I believe finding the courage to change and evolve to be one of the most difficult challenges for myself. At the moment, I'm currently recognized for creating a specific style of art. For me to let go of those things and start painting something completely different requires a lot of time, energy, confidence, and courage. With each painting, I've been looking for opportunities to try something new or find a way to expand on my visual lexicon.


Do you actively seek out inspirations? Or do they just come to you in an “aha” moment? How do you get inspired and stay motivated?

Both. You can never predict where inspiration will come from so I strive to put myself out there, immersing myself in other peoples work. I guess I find inspiration and motivation by looking at the works of other artists.


What do you think is your greatest achievement?

I'm a recovering drug addict, so I would say my sobriety is my greatest achievement.


Your homage to Francisco Goya’s masterpiece “Saturn Devouring His Son” was awesome. Do you plan to revisit fusion pieces like this one in the future?

I'm really happy with the way "Saturn Devours His Son" came out. It was a valuable learning experience for me both technically and conceptually. Since the Goya painting I've "remixed" Francis Bacon's "Figure with Meat", and before that I created a painting called "Mono_ram", inspired by Rauschenburg's "Monogram" sculpture. I'm definitely open to embracing and remixing other artists artwork. It's a way for me to learn other techniques, encouraging me to step outside of my own understanding of art and embrace another artists perspective.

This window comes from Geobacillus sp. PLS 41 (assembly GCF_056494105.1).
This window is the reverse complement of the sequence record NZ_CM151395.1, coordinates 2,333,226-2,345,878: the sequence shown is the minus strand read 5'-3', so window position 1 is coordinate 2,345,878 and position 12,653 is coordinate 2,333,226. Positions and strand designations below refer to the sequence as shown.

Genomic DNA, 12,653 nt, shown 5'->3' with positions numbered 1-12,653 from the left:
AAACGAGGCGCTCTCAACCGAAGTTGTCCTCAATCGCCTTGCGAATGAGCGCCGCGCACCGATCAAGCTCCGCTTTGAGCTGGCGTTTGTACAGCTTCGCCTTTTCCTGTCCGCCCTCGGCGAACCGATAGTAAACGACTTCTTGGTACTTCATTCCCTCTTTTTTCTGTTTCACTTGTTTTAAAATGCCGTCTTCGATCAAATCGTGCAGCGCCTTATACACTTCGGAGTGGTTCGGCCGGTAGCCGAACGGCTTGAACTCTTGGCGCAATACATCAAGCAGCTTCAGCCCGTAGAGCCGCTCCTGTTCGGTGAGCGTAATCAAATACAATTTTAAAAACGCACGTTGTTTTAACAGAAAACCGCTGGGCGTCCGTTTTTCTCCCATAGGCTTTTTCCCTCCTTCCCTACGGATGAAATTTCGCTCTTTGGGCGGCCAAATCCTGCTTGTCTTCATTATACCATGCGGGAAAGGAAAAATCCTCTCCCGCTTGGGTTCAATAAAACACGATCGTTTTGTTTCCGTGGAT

The original masterpiece, "Saturn Devouring His Son" by Francisco Goya
The Remix by Chueh
The original "Figure with Meat" by Francis Bacon
The Remix by Chueh
The original "Monogram" sculpture by Robert Rauschenberg
The Remix by Chueh


Looking into the future, where do you see yourself doing three years from now? Or rather, what you hope that you will be doing by then?

I'm hoping that I'll be doing more shows around the world while finding more opportunities to travel. I also hope to find ways of seeing my work evolve stylistically and conceptually. I'm currently working in other mediums such as animation and sculpture. I've also been flirting with the idea of performance art. All I can say is the future is potentially exciting.


In closing, any advices for the up-and-coming young artists looking out for their big break?

I think the best advice for new artists I have is to create things that make you happy. Create art that you would be excited to see on a wall (that isn't a copy of another artists work). Also, it's important to get out into your community, go to shows, and keep an open eye and mind. But while you're out there, don't go blatantly pimping your artwork, especially at another artists show. Galleries seem to prefer "discovering" talent as opposed to having it handed to them on a plate. I'm not sure how you can get a gallery to "discover" you, but I'm guessing it's all about finesse.
Finally, I think there's lot of different ways to go about a career in the creative industries, but what I've noticed in myself and my friends is there a three attributes you need: Talent, Discipline, and Luck (not necessarily in that order). With that, you can do just about anything you want.


Many thanks to Luke for both taking the time for the interview as well as his earnest and forthright comments. In addition, kudos to Tom Green from Titan Books for making the special arrangement. We will be reviewing the giant-size (9 x 0.8 x 12.2 inches) coffee table art book shortly.

The Art of Luke Chueh: Bearing the Unbearable will be available in fine bookstores everywhere on June 12th. For those who would like to order the book online, head over to Amazon.com or Titan Books.